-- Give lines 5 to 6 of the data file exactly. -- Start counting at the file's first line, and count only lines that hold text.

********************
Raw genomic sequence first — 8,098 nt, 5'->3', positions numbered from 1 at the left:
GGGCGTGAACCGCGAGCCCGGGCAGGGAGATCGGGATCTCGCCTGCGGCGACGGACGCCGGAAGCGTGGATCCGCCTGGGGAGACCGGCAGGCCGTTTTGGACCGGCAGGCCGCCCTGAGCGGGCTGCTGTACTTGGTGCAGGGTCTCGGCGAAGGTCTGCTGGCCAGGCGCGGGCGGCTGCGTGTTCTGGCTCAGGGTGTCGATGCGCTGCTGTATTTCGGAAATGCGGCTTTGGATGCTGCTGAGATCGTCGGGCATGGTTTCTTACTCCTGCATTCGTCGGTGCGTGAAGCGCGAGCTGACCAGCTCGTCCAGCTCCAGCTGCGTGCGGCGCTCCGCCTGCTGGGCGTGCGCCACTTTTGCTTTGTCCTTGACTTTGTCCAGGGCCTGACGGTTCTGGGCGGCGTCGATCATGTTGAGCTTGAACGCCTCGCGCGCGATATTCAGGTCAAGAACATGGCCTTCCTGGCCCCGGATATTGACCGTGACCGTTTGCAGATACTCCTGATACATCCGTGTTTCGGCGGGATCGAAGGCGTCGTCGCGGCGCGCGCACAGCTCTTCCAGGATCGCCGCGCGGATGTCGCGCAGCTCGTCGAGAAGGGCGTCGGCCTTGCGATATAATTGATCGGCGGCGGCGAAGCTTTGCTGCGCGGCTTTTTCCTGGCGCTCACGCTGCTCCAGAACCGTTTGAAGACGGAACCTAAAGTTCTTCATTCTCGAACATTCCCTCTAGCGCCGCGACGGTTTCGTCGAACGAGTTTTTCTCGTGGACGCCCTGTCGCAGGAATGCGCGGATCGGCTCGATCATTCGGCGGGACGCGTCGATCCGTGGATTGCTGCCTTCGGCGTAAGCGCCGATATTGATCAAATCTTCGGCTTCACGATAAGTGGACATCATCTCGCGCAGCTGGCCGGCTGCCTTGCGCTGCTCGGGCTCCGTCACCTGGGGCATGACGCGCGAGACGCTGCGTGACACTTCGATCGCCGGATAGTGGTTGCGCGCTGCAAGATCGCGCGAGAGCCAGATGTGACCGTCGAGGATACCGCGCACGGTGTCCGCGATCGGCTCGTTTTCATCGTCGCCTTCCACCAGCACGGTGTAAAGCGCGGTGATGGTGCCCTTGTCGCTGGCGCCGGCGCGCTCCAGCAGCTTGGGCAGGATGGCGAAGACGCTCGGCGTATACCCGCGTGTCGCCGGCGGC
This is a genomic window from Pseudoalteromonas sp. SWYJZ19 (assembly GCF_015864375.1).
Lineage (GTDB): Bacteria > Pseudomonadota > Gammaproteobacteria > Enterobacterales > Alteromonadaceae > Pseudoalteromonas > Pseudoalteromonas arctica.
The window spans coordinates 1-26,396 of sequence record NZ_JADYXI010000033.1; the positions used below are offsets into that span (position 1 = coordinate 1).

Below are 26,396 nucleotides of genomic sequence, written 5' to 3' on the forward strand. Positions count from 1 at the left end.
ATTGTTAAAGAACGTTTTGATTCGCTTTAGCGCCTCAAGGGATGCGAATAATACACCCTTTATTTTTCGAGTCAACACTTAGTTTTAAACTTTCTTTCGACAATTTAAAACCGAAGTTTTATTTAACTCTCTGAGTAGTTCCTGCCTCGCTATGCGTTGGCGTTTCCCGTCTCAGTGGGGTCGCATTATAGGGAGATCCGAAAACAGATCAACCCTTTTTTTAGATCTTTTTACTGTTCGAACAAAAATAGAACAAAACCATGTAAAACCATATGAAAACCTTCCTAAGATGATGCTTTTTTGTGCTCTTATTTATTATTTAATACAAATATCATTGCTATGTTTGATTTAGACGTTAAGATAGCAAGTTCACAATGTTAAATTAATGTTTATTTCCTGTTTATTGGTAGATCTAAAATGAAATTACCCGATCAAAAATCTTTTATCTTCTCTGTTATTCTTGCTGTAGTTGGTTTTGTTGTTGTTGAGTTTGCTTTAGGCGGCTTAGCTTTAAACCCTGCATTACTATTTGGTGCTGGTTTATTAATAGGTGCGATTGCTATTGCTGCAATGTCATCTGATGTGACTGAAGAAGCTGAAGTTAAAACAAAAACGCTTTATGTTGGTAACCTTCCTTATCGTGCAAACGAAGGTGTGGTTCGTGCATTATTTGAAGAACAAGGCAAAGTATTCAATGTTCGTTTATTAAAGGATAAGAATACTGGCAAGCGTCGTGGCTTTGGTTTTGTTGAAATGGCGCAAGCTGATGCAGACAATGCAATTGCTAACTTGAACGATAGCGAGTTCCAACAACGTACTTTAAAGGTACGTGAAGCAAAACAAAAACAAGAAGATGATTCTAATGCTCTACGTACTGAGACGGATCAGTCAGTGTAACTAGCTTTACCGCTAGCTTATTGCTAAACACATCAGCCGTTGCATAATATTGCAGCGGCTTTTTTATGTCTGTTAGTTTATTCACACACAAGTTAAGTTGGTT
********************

The window spans coordinates 1-26,396 of sequence record NZ_JADYXI010000033.1; the positions used below are offsets into that span (position 1 = coordinate 1).

Below are 26,396 nucleotides of genomic sequence, written 5' to 3' on the forward strand. Positions count from 1 at the left end.